Dillon’s Fourth of July fireworks show shot down

Dillon’s Fourth of July fireworks show shot down

The county will be a little quieter this Fourth of July with no fireworks over Lake Dillon as community officials continue to consider the impacts of large crowds in the area.

The town of Dillon officially pulled the plug on their planned fireworks show over the reservoir this Independence Day, or rather the plug was pulled for them at the monthly Dillon Reservoir Recreation Committee (DRReC) meeting last week.

Dillon’s marketing and communications director Kerstin Anderson said the town had every intention of moving forward with a fireworks display going into the DRReC meeting last Tuesday — a committee made up of representatives from Dillon, Frisco, Summit County, the U.S. Forest Service and Denver Water. But after questions arose about public safety and the community’s desire to collaborate on big projects of this nature, the town’s permit was denied.

Denver Water, which operates the reservoir, is a required ‘yes’ for any events to take place on the reservoir. Denver Water’s manager of recreation Brandon Ransom, who serves on the committee, was among those who opposed the show.

According to Todd Hartman, a spokesman for Denver Water, the decision was largely influenced by health and safety concerns of the community, citing input from law enforcement and emergency services worried about their ability to navigate potentially extreme congestion around the reservoir, including on U.S. Highway 6 and CO Highway 9.

“Denver Water is proud to support many recreational activities and events around Dillon Reservoir through the DRReC partnership, which allows all stakeholders an opportunity to weigh in so we can carefully evaluate the activity with regard to public safety and resource requirements,” said Ransom in a statement provided to the Summit Daily.

The county’s fireworks shows began making news in January after Breckenridge decided to cancel their show, citing concerns regarding wildfire safety after back-to-back seasons with major fires: the Peak 2 Fire and the Buffalo Mountain Fire.

In response to Breckenridge’s cancellation, Frisco decided to cancel their annual show over the reservoir, though the decision was much more heavily influenced by safety concerns surrounding crowds and traffic than fires. On a particularly busy day in late January, emergency services from around the county complained that prolific traffic and crowds had become a legitimate factor in inhibiting emergency operations throughout the county, and Frisco feared that an even bigger turnout to their fireworks show in the wake of Breckenridge’s cancellation could create major public safety concerns.

“The big issues had to do with life safety, and concerns in emergency response and the volume of guests,” said Diane McBride, Frisco’s director of recreation and assistant town manager. “All of that came into play when we made that decision, and a lot of those same concerns were raised when Dillon proposed having the fireworks.”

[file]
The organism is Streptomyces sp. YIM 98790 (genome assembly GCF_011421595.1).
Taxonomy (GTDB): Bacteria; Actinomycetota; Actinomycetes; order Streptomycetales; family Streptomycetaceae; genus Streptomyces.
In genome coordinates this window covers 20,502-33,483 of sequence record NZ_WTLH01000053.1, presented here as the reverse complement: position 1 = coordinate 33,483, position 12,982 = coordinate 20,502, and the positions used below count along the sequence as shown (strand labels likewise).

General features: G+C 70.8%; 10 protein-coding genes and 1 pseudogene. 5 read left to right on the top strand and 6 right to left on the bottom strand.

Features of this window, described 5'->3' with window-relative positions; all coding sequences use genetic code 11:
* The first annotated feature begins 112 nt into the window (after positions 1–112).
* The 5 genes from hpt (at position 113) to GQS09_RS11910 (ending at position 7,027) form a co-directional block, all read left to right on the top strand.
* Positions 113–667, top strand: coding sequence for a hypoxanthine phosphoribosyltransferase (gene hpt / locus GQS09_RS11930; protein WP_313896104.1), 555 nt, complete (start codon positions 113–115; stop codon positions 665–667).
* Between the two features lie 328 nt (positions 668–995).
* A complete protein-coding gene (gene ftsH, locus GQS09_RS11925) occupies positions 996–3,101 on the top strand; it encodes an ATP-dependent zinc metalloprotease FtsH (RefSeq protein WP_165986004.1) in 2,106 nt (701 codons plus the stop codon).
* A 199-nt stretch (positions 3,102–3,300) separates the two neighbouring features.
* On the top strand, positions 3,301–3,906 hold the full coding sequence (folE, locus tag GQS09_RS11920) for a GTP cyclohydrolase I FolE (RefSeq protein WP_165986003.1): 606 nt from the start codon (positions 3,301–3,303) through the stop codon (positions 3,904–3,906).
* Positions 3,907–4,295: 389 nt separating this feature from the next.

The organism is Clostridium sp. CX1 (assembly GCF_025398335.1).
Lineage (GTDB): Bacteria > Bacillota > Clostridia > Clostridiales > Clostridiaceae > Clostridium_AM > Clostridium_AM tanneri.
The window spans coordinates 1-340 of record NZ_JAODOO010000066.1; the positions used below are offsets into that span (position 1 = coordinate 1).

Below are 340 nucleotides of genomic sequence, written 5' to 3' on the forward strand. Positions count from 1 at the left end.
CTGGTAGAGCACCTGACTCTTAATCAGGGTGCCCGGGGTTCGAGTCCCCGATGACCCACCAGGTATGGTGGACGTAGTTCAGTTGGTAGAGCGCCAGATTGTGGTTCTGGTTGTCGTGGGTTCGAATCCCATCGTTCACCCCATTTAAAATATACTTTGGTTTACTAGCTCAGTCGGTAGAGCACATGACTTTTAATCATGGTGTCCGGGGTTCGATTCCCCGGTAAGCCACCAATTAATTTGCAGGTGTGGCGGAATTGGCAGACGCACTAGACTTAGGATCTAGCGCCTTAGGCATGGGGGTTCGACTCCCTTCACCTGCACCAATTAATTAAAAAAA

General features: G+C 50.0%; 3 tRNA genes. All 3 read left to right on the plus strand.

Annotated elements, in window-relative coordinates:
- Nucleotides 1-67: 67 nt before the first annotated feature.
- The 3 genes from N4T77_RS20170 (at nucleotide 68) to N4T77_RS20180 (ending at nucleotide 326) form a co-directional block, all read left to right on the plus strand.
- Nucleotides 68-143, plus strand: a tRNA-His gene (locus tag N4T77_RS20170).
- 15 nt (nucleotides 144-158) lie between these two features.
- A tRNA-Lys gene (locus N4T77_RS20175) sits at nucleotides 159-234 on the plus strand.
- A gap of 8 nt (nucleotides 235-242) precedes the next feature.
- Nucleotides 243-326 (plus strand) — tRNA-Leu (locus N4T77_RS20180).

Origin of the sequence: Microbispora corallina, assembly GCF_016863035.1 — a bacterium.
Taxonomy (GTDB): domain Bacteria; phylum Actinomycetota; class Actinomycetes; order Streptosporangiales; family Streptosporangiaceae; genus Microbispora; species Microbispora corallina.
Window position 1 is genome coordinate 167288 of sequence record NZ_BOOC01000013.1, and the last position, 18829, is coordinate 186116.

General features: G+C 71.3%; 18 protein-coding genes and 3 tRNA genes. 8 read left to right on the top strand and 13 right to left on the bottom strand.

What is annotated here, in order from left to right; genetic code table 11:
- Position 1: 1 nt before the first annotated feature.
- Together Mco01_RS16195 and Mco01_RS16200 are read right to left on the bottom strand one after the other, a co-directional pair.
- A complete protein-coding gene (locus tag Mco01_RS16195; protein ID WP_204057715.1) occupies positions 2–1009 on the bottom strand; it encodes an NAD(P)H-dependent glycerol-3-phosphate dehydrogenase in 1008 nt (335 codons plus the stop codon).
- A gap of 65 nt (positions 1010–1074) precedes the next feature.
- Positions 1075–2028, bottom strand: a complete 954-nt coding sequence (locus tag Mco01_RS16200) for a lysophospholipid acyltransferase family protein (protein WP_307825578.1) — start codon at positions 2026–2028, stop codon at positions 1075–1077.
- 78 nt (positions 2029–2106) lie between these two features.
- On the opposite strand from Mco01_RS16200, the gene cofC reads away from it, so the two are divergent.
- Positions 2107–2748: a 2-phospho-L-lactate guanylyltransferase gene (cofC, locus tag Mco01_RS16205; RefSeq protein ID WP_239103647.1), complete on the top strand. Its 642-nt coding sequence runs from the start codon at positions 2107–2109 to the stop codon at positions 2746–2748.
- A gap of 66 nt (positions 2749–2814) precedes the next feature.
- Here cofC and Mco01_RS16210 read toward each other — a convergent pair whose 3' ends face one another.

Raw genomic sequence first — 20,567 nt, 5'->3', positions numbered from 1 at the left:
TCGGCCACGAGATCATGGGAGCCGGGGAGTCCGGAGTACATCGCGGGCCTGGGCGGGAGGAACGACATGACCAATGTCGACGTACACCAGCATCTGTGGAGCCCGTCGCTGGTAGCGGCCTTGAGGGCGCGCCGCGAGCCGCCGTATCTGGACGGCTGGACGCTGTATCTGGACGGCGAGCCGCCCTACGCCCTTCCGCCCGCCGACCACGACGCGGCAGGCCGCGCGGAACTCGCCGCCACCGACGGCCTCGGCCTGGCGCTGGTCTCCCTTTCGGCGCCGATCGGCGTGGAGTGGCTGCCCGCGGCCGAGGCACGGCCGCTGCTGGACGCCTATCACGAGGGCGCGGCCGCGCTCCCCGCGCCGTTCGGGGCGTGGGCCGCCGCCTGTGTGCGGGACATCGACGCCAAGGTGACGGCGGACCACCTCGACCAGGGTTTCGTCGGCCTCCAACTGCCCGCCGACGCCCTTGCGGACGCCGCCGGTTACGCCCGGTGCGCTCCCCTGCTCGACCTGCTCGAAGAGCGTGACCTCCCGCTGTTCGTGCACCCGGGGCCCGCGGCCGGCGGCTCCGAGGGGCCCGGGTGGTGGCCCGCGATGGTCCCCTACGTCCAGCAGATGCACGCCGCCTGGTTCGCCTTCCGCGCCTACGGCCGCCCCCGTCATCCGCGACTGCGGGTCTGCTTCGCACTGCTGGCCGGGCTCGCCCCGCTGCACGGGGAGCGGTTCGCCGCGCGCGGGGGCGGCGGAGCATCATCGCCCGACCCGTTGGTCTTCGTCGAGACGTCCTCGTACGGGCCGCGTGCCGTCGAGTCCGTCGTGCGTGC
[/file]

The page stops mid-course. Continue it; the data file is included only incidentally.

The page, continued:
In early April, Dillon began discussions to step in and fill the void. Despite some concerns from staff — including Dillon Police Chief Mark Heminghous — that the town may not have sufficient time to plan the event, nor the resources to effectively police the event, the town was still pushing forward with the show until the rejection at the DRReC meeting last week.

In addition to any fireworks over the reservoir getting axed, Keystone Resort also decided not to incorporate a fireworks display as part of their Fourth of July celebrations this year.

“After consideration of a number of factors, we are confident Keystone will continue to serve as an ideal location for an Independence Day celebration,” said Geoff Buchheister, vice president and general manager for Keystone Resort. “Keystone is proud to offer families and guests a variety of activities and events to enjoy the Fourth of July holiday.”

Regardless of the lack of fireworks in the county this year, officials are optimistic that there’s still plenty of programming to draw visitors to the area and give locals a fun holiday. Among the most notable Fourth of July events this year are a performance from the National Repertory Orchestra at Rainbow Park in Silverthorne in the morning, live music and parades throughout the day in Frisco and Breckenridge, and a performance by The Air Force Academy Band at Dillon Amphitheater to close out the night.

Anderson said that while the town won’t be doing fireworks this Fourth of July, that doesn’t necessarily mean fireworks won’t be returning sometime in the future.

“In general the community is reevaluating how we manage big events collectively, and that’s going to be a process that each entity is going to need to come together to find where those parameters are and what works,” said Anderson. “The council needs to have a discussion and consider whether fireworks for Labor Day is a direction they’d want to go, knowing it’s a tough fire time of year, or looking at doing something at another time of year like the Lighting of Dillon. But fireworks are not off the table in Dillon.”

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